There were no proper roads for carriages until the 1867 when the Kaiser of Austria, Franz Joseph, came to visit the Jerusalem’s holy sites. Travelers from the coast like the returning Jews who disembarked at the harbor of Jaffa, made their way on foot or by donkey to Jerusalem. The journey took two days, with an overnight stop at an inn at the entrance to the valley leading to Jerusalem, known as Bab el Wad. From here the road passes narrow, winding defiles with steep cliffs on either side. Until the six day war of 1967 Jordan (then an enemy country) held the territory on either side of the road, giving the road the name “the Jerusalem Corridor” and making it quite precarious to travel to Jerusalem. Today, since the 1967 6 day war, Israel controls all the territory and a wide, modern road carries the traveler swiftly to Jerusalem.
It opens out a a bit at the settlement of Shoresh, on a high hill, the masreik (comb), on the one side and Newe Ilan on the other. This, overlooks the road and the villages alongside, Abu Ghosh and Deir Rafat. These villages contain interesting remains of the road and buildings alongside it, such as milestone, Roman fortresses, monasteries of the Crusader Times, making a walk along the route of the ancient road an interesting experience.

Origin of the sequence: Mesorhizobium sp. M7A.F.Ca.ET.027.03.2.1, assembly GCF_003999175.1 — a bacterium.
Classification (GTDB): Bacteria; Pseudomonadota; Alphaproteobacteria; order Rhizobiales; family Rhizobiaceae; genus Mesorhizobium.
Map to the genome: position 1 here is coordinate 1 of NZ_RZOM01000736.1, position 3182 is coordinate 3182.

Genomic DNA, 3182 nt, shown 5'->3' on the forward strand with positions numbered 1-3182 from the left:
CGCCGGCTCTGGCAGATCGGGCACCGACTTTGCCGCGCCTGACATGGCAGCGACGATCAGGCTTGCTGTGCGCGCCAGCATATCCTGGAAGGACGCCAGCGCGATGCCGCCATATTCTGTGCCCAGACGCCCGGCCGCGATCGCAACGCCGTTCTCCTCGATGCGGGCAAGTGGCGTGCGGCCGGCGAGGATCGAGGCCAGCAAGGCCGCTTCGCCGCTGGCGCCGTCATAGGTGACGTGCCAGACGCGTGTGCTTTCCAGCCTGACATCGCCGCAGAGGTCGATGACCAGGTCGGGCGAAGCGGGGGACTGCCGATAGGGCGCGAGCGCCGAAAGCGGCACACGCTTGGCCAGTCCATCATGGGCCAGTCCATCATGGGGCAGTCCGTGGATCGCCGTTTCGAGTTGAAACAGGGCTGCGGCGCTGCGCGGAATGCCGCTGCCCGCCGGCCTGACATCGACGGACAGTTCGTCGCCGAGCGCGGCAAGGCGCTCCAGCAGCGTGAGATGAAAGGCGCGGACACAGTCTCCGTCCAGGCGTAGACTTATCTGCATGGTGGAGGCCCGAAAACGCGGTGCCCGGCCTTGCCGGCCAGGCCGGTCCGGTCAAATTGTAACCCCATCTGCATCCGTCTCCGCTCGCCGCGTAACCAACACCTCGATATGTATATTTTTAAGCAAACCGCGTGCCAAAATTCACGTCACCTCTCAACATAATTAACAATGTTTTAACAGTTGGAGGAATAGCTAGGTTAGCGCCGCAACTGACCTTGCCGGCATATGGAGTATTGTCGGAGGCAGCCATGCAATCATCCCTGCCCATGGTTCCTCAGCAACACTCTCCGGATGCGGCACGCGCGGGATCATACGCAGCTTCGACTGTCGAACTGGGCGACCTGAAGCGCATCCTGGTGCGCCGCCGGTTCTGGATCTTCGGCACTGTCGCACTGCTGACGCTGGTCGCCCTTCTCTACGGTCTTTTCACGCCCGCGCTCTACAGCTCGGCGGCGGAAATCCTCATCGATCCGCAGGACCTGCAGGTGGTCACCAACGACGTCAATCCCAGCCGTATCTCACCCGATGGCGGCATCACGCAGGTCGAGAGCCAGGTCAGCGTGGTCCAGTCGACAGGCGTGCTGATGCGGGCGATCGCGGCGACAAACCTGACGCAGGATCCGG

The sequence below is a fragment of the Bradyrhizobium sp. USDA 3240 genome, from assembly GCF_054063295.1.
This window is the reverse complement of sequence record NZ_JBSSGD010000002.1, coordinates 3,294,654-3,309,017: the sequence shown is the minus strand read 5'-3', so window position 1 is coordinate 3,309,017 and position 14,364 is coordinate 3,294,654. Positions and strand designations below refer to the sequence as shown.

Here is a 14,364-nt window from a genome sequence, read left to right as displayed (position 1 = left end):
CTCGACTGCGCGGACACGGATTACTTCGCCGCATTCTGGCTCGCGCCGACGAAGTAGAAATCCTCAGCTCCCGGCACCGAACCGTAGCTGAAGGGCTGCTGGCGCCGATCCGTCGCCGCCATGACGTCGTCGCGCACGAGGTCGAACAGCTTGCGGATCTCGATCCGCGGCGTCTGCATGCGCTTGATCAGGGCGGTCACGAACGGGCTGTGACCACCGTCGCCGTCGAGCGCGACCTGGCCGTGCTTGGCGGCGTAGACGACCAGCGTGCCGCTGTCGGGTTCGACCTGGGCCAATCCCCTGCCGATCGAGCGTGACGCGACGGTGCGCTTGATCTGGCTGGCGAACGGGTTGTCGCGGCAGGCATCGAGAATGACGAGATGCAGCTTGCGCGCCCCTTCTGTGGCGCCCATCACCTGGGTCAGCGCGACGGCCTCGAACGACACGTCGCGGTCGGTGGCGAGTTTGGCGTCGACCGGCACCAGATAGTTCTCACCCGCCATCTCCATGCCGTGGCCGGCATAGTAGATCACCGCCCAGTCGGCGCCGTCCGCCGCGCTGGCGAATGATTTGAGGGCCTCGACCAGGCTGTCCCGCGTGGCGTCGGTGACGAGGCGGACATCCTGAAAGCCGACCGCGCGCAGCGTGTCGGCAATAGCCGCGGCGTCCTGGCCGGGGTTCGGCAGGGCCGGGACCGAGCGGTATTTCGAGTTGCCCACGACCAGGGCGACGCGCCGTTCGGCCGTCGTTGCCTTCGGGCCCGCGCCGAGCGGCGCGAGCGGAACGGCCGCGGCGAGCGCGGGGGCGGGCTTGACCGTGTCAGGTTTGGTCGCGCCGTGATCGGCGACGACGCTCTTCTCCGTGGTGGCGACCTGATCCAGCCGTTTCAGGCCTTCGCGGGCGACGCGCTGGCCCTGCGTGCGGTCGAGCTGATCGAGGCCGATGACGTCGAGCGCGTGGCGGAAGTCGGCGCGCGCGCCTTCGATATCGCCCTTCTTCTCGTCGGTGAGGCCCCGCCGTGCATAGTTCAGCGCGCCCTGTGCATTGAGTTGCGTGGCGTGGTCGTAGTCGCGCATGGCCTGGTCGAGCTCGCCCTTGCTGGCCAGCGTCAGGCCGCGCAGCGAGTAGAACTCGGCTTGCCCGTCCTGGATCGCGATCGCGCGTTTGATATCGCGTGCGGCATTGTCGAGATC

The Wailing Wall
For 2000 years Jews have overcome all obstacles to visit the Wailing Wall. I had dreamed of coming here since I was very young and finally managed it in 1959.
Our tour guide pointed out the place of “Wall” from the rooftop of David’s tomb on Mt. Zion and I thought I could see it. We couldn’t go there because it was in the Jordanian part of Jerusalem and Jews weren’t permitted.
I didn’t realize the pent up feelings I had for the “Wall” or the Jewish People until I finally visited the “Wall” in 1967, just after the 6 days war, I stood at the “Wall” and wept bitterly and uncontrollably because suddenly I realized the loss we suffered 2000 years ago wasn’t just a building called the “Temple”. It was much more than that: